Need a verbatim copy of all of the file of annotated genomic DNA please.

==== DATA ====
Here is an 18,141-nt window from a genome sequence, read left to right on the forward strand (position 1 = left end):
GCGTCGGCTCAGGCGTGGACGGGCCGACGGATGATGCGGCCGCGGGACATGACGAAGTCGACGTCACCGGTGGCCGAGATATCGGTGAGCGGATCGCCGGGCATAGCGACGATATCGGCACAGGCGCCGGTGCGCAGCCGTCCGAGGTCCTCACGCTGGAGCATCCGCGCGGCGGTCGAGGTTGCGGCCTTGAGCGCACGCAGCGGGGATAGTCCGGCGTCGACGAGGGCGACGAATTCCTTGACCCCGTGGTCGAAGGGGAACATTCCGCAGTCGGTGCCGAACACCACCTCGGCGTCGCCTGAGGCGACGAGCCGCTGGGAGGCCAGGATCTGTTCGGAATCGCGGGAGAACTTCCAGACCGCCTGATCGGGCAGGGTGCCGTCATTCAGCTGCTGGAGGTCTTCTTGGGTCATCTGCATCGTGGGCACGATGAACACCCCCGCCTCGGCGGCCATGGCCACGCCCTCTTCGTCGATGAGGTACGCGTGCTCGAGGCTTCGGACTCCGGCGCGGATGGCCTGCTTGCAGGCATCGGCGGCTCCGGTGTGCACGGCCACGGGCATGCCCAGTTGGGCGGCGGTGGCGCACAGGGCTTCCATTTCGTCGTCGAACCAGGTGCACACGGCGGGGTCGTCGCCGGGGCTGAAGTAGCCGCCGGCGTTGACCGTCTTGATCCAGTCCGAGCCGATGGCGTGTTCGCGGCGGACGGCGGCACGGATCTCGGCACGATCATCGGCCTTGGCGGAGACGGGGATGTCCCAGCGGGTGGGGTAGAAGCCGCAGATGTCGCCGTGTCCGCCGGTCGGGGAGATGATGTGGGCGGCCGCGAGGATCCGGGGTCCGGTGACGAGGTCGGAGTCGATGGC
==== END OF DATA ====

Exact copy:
Here is an 18,141-nt window from a genome sequence, read left to right on the forward strand (position 1 = left end):
GCGTCGGCTCAGGCGTGGACGGGCCGACGGATGATGCGGCCGCGGGACATGACGAAGTCGACGTCACCGGTGGCCGAGATATCGGTGAGCGGATCGCCGGGCATAGCGACGATATCGGCACAGGCGCCGGTGCGCAGCCGTCCGAGGTCCTCACGCTGGAGCATCCGCGCGGCGGTCGAGGTTGCGGCCTTGAGCGCACGCAGCGGGGATAGTCCGGCGTCGACGAGGGCGACGAATTCCTTGACCCCGTGGTCGAAGGGGAACATTCCGCAGTCGGTGCCGAACACCACCTCGGCGTCGCCTGAGGCGACGAGCCGCTGGGAGGCCAGGATCTGTTCGGAATCGCGGGAGAACTTCCAGACCGCCTGATCGGGCAGGGTGCCGTCATTCAGCTGCTGGAGGTCTTCTTGGGTCATCTGCATCGTGGGCACGATGAACACCCCCGCCTCGGCGGCCATGGCCACGCCCTCTTCGTCGATGAGGTACGCGTGCTCGAGGCTTCGGACTCCGGCGCGGATGGCCTGCTTGCAGGCATCGGCGGCTCCGGTGTGCACGGCCACGGGCATGCCCAGTTGGGCGGCGGTGGCGCACAGGGCTTCCATTTCGTCGTCGAACCAGGTGCACACGGCGGGGTCGTCGCCGGGGCTGAAGTAGCCGCCGGCGTTGACCGTCTTGATCCAGTCCGAGCCGATGGCGTGTTCGCGGCGGACGGCGGCACGGATCTCGGCACGATCATCGGCCTTGGCGGAGACGGGGATGTCCCAGCGGGTGGGGTAGAAGCCGCAGATGTCGCCGTGTCCGCCGGTCGGGGAGATGATGTGGGCGGCCGCGAGGATCCGGGGTCCGGTGACGAGGTCGGAGTCGATGGC